INTERVIEW: Ronny J talks to HNHH about his upcoming mixtape, his love of raves, and being more than a producer.
She sounds a little surprised. Amused. Mostly intrigued. “Oh my god, Ronny!” It’s the kind of thing you hear, said in exactly that tone too, when someone pulls a trick you should have seen coming. A trick you’ve seen enough times to know it’s not really a trick. It’s more an attitude, a magnetic swagger that she’ll stick around to see more of. And then the bass hits.
That line is one of Ronny J’s production tags, and it’s easy to imagine him returning the girl’s amusement with a quiet smirk before throwing his headphones on and doing it all over again. The kind of blithe indifference that says, “You can be here or not, Imma still do my thing.”
Don’t mistake him for someone who doesn’t give a shit, though. Or for some quiet DJ immersed in his beats. Ronny J is aiming for something bigger, for a whole takeover that includes music, art, fashion. He’s an artist who doesn’t accept barriers on his creative energies. But before we go there, let's dial it back.
Right now Ronny J is reigning producer of South Florida’s rowdy hip-hop scene. He's contributed blasted-out, angry beats to songs by Ski Mask the Slump God, Smokepurpp, XXXTentacion, Lil Pump, and Denzel Curry. It was with Curry that he broke into the scene, producing the meme-generating banger, “Ultimate” and most of the songs on Curry’s mixtape Imperial.
He came to regional supremacy by chance and tenacity. And even now that he’s established his hold, the image is perplexing. At twenty-five, Ronny J seems old compared to the teenagers he’s making beats for, and they in turn behave in a way that reflects not five years difference, but a whole generational gap. On top of that, the New Jersey-native wasn’t even living in Florida until he headed there for college. But Ronny J tapped into something when he linked up with Denzel Curry, maybe the vibes, maybe just the nice weather. In a lot of ways, his networking and Soundcloud’s platform make his story a parable about the ubiquity promised by relentless social media sharing in music’s streaming age.
Ronny J has built a regime in rap’s underground. And has shown signs of going beyond it, recently collaborating with Skrillex on an EDM track, and rocking out with Travis Barker. There’s more though. Ronny J has promised to drop a mixtape very soon, titled OMG Ronny, that will include some of the biggest rappers from South Florida. He got his fans excited for the project when he dropped the single, “Thriller,” and not just because it rattled your head with bass in classic Ronny J fashion. It featured Ronny J doing some of his own rapping (although he doesn’t quite call it that). It’s something we’ve seen in releases like “Emoji” and “Dripset,” and, as he discusses in this interview, something we can expect more of.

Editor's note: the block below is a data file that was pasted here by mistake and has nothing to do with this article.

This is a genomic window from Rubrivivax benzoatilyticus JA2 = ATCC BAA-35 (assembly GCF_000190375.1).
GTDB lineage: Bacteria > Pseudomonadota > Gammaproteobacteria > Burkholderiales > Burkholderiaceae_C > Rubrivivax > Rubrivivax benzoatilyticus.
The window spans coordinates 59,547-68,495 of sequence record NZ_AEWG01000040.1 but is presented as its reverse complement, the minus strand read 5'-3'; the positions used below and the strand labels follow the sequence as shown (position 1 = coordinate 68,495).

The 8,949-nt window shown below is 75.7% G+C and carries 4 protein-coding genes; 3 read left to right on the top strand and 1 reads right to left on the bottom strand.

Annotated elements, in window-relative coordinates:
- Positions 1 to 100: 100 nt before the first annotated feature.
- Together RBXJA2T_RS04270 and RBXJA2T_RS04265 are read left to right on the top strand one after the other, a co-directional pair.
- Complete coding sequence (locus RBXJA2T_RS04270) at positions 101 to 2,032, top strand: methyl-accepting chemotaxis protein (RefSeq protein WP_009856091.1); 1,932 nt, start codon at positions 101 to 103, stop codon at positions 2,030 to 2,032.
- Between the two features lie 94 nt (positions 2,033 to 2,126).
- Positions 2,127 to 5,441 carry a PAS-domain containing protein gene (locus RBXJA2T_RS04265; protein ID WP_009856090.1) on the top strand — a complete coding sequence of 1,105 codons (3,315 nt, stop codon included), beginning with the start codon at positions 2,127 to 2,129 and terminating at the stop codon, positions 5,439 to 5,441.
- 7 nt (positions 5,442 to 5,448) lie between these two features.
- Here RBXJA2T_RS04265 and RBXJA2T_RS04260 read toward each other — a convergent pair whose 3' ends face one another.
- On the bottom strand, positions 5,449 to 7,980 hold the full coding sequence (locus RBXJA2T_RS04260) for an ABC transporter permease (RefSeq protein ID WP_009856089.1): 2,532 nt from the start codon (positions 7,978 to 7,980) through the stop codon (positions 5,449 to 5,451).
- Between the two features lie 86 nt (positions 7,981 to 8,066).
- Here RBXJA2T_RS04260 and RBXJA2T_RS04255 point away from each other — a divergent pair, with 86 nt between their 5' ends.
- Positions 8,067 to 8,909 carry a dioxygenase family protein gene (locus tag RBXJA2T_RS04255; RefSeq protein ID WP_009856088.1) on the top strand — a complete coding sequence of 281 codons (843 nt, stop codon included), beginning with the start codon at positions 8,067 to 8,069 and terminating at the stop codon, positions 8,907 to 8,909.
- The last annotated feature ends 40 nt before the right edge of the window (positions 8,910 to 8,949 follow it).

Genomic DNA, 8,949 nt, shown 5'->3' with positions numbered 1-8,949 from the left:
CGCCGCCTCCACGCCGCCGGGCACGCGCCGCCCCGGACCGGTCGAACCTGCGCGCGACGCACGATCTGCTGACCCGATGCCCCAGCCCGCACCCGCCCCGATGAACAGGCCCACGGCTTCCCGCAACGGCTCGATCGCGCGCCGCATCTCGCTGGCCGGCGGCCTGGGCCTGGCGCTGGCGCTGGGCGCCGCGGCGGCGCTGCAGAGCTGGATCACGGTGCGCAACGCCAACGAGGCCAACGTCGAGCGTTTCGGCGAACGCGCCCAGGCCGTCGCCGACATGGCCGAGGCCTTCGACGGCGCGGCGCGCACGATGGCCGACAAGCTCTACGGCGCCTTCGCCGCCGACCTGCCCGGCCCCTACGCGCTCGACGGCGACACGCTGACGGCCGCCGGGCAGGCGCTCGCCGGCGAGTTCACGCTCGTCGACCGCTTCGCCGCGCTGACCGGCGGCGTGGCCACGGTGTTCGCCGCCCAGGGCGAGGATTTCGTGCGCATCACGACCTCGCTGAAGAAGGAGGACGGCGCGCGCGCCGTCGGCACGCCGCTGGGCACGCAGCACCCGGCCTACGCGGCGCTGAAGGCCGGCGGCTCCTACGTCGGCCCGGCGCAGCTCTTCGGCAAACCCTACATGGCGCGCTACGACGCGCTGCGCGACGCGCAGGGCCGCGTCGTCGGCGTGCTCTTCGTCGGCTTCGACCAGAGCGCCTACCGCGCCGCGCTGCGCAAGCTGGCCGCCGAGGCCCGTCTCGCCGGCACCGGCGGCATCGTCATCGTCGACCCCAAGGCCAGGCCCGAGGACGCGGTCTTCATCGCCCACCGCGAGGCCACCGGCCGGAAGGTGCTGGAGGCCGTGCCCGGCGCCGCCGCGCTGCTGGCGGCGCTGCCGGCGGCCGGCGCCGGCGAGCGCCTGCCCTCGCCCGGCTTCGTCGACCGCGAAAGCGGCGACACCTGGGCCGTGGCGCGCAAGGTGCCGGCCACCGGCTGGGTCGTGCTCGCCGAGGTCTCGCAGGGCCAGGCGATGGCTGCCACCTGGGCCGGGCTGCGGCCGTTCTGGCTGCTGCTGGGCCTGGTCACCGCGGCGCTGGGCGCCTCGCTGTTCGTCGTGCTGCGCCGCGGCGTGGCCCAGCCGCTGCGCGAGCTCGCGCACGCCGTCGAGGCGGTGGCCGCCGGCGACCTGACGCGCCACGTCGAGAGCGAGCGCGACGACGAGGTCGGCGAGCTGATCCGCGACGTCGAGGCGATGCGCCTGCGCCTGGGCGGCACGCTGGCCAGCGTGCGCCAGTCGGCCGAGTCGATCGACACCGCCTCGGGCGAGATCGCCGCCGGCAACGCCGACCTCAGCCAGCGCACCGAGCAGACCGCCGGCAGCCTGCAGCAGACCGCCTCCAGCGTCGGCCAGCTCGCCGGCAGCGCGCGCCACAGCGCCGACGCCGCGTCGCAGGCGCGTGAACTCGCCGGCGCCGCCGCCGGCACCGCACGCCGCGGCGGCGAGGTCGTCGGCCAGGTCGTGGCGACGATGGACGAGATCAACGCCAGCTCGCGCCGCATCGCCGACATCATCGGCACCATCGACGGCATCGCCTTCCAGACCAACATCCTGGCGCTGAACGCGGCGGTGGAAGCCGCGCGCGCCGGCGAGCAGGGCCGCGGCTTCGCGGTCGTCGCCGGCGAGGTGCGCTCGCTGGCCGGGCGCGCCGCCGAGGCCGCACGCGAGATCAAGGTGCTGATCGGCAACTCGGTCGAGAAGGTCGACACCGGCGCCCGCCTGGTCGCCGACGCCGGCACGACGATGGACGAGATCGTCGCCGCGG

We got Ronny J on the phone this week to talk about his upcoming project, his pivot toward rapping, and his interests and influences outside of hip-hop.
HNHH: You got a lot of people excited with “Thriller,” your song featuring Ski Mask the Slump God, because it had you rapping on it. How long have you been interested in filling that role in the music, like what’s your background, and what directions do you see yourself moving in beyond production?
Ronny J: I’ve kind of always been going to like the whole percussion side of music, more than the rapping and stuff like that, but, I do remember some time in middle school and throughout high school just like me and my boys, you know, wanted to be rappers. You know... like coming up with raps. And then coming up with different flows. I remember at one point I was in like a church choir too. I feel like I was always talented at coming up with melodies and stuff like that, so basically once I started producing, once I started getting some type of looks— I was getting looks but I felt like I still wasn’t getting publicity like I deserved— so I was like, 'Yo fuck it.' You know? I want to be on stage too. I don’t want to just be behind the scenes. Like I’m so much more than just like the beatmaker on a computer. I could touch like a lot of different areas, so then I started making my own shit and dropping it.
You mentioned melody just now, which you’ve talked about before. We’ve written— like in our Smokepurpp review— that your music is not just the bass that so many critics focus on. With you being from this diverse background how do you see yourself fitting into this idea of cross genre that defines South Florida rap?
I consider myself being someone that can definitely touch almost any genre that I really want to put my mind to. I don’t want to just be rap, you know what I’m saying? I kind of want to just… like whatever comes out of me, that’s what I want to present in the best way possible.
Like when you did "Thriller"?
On “Thriller” there wasn’t really any melody, it was kind of just like I’m going to do whatever… whether that’s melodies to me, or just, more or less, kind of trying it in a cooler way. And that to me isn’t like really rapping-rapping. Like Ski’s part, Ski’s a real rapper. Like they’re saying he spent four hours editing the shit… all thats cool, you know what I'm saying, but you won’t always get that from me. I’m more or less just an artist, overall. You know what I mean, I just like creating. For the most part, I got a lot of disrespect. I definitely— [got] bashed— like you know what I’m saying? [Because of the] people that even tried to compare me to like Lil Uzi for that song and stuff like that. I don’t get mad at it. Lil Uzi’s good, he’s real big and popular. So like that’s cool. But I definitely didn’t have Uzi in mind when I made that. I be in a vibe. I try not to even be like anybody ever. Be myself at all times.